Cher Public

Girl power

In an alternate universe, Hillary Clinton, about a year past her election to the Presidency, made her way from the White House to the Kennedy Center on a balmy November eve, sat down next to the second and fourth women appointed to the Supreme Court (Justices Ginsburg and Kagan, notably in attendance), watched an illuminating production of an opera that openly confronts female sexuality, power, and militarism in a performance featuring a predominately female cast, much of which was trained in the American conservatory system, that was both directed and conducted by women at the top of their fields and overseen by the most powerful woman in opera in the United States. 

Jesus Christ, I wish I were in that universe.

But we need only to open our ears and realize that we’re not in that universe. Instead, we’re in the universe where Washington National Opera’s lukewarm Alcina, staged by WNO for the first time in the smaller Eisenhower Theatre and unthreateningly misguided in both its musical and theatrical values, made little impact.   An opera that really could make an statement in a modern reframing went for timeless naught.

Anne Bogart’s spare (read: cheap) production was little more than traffic direction with some staid, awkward blocking choices thrown in. Characters were fleshed out to varying degrees and though arias seemed to receive some dramatic coaching, the recits were dutifully, uncreatively plodded through. It seemed like Bogart started from the defeatist stance of “Baroque operas lack real drama,” and the incohesive, tiresome result left me feeling that way. This may be the best she can do with Alcina, but much, much better can be done.

Left to fend for themselves, the singers fared a bit better. Angela Meade is a singer who often proves frustrating. With each viewing she seems slightly improved in some aspect from the last, but still, at 40, she reads “young artist.” Her performances are consistently incomplete in some way, despite a sound technique with generous legato, a large, technically adept voice that pushed the acoustical boundaries of the Eisenhower, and a growing interest in actually playing a character.

Here, she afforded Alcina two distinct moods: vulnerable and in command. Though she can’t play regal or vampy, Meade has found a solid part in Alcina that lets her show off her considerable range, throw in a couple of nicely-executed trills and runs, and angrily swirl her dress on occasion. If “Ma quando tornerai” lacked much fury, her “Ah mio cor” was thoughtfully paced and mournfully delivered, albeit with much vibrato. One just never got the sense that Meade really ruled the roost on the island. Alcina was more a moody landlady than a sensuous warden.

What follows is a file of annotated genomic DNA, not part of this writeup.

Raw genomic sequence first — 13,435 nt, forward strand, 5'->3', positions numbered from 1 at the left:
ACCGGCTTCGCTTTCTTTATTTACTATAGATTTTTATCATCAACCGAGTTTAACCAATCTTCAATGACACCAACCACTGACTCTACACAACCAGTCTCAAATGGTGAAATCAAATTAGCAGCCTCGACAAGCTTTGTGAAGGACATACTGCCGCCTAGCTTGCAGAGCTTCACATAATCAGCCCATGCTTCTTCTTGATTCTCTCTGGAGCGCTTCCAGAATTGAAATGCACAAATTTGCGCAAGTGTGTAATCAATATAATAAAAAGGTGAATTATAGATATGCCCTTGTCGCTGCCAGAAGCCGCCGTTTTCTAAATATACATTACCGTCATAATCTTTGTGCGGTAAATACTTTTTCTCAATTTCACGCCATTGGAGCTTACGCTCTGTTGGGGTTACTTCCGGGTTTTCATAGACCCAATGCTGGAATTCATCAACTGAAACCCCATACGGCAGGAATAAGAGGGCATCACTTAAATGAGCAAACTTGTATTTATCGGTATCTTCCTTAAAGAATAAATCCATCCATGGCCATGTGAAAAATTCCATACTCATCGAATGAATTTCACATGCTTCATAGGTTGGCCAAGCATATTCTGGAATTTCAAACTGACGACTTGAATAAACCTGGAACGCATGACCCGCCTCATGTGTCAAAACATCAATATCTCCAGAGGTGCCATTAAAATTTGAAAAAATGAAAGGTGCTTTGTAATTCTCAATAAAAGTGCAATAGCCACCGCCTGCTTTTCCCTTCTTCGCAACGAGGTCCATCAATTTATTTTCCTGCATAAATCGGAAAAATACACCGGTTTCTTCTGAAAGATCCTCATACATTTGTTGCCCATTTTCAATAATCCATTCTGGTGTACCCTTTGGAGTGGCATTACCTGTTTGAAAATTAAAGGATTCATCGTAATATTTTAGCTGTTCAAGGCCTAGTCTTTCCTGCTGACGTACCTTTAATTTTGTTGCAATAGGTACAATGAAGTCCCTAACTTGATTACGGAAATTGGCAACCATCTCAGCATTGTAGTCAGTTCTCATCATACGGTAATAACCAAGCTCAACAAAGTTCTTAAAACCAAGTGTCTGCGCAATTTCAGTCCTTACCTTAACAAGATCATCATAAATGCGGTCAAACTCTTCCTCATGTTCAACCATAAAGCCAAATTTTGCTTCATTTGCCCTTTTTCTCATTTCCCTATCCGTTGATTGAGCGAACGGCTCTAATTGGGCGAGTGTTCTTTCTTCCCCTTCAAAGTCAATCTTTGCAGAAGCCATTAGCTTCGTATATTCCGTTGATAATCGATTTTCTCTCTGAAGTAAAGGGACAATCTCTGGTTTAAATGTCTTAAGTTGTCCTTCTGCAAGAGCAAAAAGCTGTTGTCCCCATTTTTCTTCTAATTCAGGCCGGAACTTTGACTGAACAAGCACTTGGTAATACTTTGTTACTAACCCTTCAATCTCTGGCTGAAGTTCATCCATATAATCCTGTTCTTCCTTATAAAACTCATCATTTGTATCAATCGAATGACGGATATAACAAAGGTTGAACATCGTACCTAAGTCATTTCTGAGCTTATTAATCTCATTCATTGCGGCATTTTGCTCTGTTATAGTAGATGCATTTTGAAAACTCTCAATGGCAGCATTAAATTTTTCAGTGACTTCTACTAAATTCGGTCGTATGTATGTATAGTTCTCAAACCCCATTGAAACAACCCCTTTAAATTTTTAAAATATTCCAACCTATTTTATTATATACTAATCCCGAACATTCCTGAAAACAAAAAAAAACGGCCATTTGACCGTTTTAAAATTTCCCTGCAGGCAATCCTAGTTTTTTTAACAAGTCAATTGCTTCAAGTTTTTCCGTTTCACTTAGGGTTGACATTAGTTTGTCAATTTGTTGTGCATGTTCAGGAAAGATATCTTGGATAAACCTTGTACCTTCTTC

This means it was up to the rest of the cast to carry the performance. Despite being saddled with a gold pajama set and the wig Alison Williams wore in Peter Pan Live!, Elizabeth DeShong gave a committed characterization as Ruggiero. Her voice, a conflict between a rich, cottony timbre and a pervasive vibrato that irregularly sours notes in her upper range, benefits from colorful and expressive middle and lower ranges.

In a reading that seemed to reference the instinctual restrain and elegance of, say, Janet Baker, DeShong revealed herself the most adept interpreter on the stage. This was reinforced in her deeply felt “Verdi prati,” which unfolded with generous tone and genuine physicality, despite the lack of either “verdi” or “prati” onstage.

She was well matched with Argentine mezzo Daniela Mack, no stranger to the part of Bradamante. Statuesque and boasting a voice with the rich color and firmness (in both line and technique) of mahogany, Mack provided dramatic propulsion the performance needed. Her fiery “È gelosia” was absolutely a highlight of the evening.

The standout singer, though, was the delightful Ying Fang. An exponent of Juilliard familiar to New York audiences, Fang made a triumphant Washington debut as Morgana. Her soft, radiant soprano flowed with the coolness and ease of milk and sweetness of honey. She moved as she phrased, with grace and ease, and her characterization was nuanced and charming. “Tornami a vagheggiar” given to Morgana,in this production, was dispatched with ease. It may be because I’m listening to a lot of Rosenkavalier lately, but her performance left me longing to hear her Sophie—how many times does that ever happen?